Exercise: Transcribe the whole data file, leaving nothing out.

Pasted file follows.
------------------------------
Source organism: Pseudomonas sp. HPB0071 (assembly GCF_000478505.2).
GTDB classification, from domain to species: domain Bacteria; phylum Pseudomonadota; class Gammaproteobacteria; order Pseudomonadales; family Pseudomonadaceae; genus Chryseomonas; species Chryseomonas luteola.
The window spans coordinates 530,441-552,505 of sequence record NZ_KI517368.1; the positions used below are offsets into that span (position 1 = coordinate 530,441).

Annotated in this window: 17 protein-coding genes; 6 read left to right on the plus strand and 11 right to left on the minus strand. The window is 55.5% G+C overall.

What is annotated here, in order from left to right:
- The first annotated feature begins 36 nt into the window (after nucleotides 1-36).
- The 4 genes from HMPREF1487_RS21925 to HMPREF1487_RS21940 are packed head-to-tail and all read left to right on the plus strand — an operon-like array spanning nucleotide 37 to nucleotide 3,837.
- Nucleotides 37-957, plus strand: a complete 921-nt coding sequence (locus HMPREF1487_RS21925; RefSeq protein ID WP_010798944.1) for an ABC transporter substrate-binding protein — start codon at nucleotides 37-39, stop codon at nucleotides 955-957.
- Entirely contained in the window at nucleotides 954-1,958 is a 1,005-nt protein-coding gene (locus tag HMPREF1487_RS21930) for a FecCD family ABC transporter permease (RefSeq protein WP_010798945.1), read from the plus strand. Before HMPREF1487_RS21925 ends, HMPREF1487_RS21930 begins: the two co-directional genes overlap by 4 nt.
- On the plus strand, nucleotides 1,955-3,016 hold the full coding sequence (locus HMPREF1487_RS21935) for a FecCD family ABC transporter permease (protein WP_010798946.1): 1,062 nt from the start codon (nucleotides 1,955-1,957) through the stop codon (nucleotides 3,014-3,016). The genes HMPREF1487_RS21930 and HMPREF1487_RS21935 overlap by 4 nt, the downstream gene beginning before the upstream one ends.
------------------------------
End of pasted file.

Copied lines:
Source organism: Pseudomonas sp. HPB0071 (assembly GCF_000478505.2).
GTDB classification, from domain to species: domain Bacteria; phylum Pseudomonadota; class Gammaproteobacteria; order Pseudomonadales; family Pseudomonadaceae; genus Chryseomonas; species Chryseomonas luteola.
The window spans coordinates 530,441-552,505 of sequence record NZ_KI517368.1; the positions used below are offsets into that span (position 1 = coordinate 530,441).

Annotated in this window: 17 protein-coding genes; 6 read left to right on the plus strand and 11 right to left on the minus strand. The window is 55.5% G+C overall.

What is annotated here, in order from left to right:
- The first annotated feature begins 36 nt into the window (after nucleotides 1-36).
- The 4 genes from HMPREF1487_RS21925 to HMPREF1487_RS21940 are packed head-to-tail and all read left to right on the plus strand — an operon-like array spanning nucleotide 37 to nucleotide 3,837.
- Nucleotides 37-957, plus strand: a complete 921-nt coding sequence (locus HMPREF1487_RS21925; RefSeq protein ID WP_010798944.1) for an ABC transporter substrate-binding protein — start codon at nucleotides 37-39, stop codon at nucleotides 955-957.
- Entirely contained in the window at nucleotides 954-1,958 is a 1,005-nt protein-coding gene (locus tag HMPREF1487_RS21930) for a FecCD family ABC transporter permease (RefSeq protein WP_010798945.1), read from the plus strand. Before HMPREF1487_RS21925 ends, HMPREF1487_RS21930 begins: the two co-directional genes overlap by 4 nt.
- On the plus strand, nucleotides 1,955-3,016 hold the full coding sequence (locus HMPREF1487_RS21935) for a FecCD family ABC transporter permease (protein WP_010798946.1): 1,062 nt from the start codon (nucleotides 1,955-1,957) through the stop codon (nucleotides 3,014-3,016). The genes HMPREF1487_RS21930 and HMPREF1487_RS21935 overlap by 4 nt, the downstream gene beginning before the upstream one ends.